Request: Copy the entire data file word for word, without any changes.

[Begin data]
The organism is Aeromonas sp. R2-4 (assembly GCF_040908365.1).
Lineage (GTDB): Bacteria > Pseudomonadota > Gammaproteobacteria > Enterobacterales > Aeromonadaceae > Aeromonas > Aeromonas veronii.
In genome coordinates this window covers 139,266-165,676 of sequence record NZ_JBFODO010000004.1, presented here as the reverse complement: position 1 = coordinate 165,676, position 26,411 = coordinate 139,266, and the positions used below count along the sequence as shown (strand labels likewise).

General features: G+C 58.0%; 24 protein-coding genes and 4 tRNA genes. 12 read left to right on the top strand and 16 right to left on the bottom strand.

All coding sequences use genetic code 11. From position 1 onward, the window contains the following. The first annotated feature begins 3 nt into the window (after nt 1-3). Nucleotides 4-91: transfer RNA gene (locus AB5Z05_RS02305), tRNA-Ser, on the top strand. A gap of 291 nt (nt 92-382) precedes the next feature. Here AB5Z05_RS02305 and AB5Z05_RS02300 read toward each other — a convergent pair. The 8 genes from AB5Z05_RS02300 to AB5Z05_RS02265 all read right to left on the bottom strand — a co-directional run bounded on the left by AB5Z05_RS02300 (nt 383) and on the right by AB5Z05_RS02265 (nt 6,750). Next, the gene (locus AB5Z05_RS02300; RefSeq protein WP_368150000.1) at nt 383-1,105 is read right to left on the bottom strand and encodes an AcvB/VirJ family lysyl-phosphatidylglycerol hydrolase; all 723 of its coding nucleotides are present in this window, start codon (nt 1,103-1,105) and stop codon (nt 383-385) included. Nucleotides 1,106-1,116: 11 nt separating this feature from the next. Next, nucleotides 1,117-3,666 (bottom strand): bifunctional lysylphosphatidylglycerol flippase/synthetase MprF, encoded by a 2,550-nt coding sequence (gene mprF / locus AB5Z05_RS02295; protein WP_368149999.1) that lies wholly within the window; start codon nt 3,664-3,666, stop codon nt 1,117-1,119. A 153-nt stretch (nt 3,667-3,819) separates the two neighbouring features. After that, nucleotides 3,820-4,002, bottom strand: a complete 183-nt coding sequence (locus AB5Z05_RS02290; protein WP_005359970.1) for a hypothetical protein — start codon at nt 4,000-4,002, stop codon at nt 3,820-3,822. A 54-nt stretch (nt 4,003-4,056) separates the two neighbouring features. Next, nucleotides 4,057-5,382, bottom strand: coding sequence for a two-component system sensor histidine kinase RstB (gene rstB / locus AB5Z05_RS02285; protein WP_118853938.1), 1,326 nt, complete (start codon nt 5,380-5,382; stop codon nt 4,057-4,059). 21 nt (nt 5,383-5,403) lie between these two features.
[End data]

The organism is Aeromonas sp. R2-4 (assembly GCF_040908365.1).
Lineage (GTDB): Bacteria > Pseudomonadota > Gammaproteobacteria > Enterobacterales > Aeromonadaceae > Aeromonas > Aeromonas veronii.
In genome coordinates this window covers 139,266-165,676 of sequence record NZ_JBFODO010000004.1, presented here as the reverse complement: position 1 = coordinate 165,676, position 26,411 = coordinate 139,266, and the positions used below count along the sequence as shown (strand labels likewise).

General features: G+C 58.0%; 24 protein-coding genes and 4 tRNA genes. 12 read left to right on the top strand and 16 right to left on the bottom strand.

All coding sequences use genetic code 11. From position 1 onward, the window contains the following. The first annotated feature begins 3 nt into the window (after nt 1-3). Nucleotides 4-91: transfer RNA gene (locus AB5Z05_RS02305), tRNA-Ser, on the top strand. A gap of 291 nt (nt 92-382) precedes the next feature. Here AB5Z05_RS02305 and AB5Z05_RS02300 read toward each other — a convergent pair. The 8 genes from AB5Z05_RS02300 to AB5Z05_RS02265 all read right to left on the bottom strand — a co-directional run bounded on the left by AB5Z05_RS02300 (nt 383) and on the right by AB5Z05_RS02265 (nt 6,750). Next, the gene (locus AB5Z05_RS02300; RefSeq protein WP_368150000.1) at nt 383-1,105 is read right to left on the bottom strand and encodes an AcvB/VirJ family lysyl-phosphatidylglycerol hydrolase; all 723 of its coding nucleotides are present in this window, start codon (nt 1,103-1,105) and stop codon (nt 383-385) included. Nucleotides 1,106-1,116: 11 nt separating this feature from the next. Next, nucleotides 1,117-3,666 (bottom strand): bifunctional lysylphosphatidylglycerol flippase/synthetase MprF, encoded by a 2,550-nt coding sequence (gene mprF / locus AB5Z05_RS02295; protein WP_368149999.1) that lies wholly within the window; start codon nt 3,664-3,666, stop codon nt 1,117-1,119. A 153-nt stretch (nt 3,667-3,819) separates the two neighbouring features. After that, nucleotides 3,820-4,002, bottom strand: a complete 183-nt coding sequence (locus AB5Z05_RS02290; protein WP_005359970.1) for a hypothetical protein — start codon at nt 4,000-4,002, stop codon at nt 3,820-3,822. A 54-nt stretch (nt 4,003-4,056) separates the two neighbouring features. Next, nucleotides 4,057-5,382, bottom strand: coding sequence for a two-component system sensor histidine kinase RstB (gene rstB / locus AB5Z05_RS02285; protein WP_118853938.1), 1,326 nt, complete (start codon nt 5,380-5,382; stop codon nt 4,057-4,059). 21 nt (nt 5,383-5,403) lie between these two features.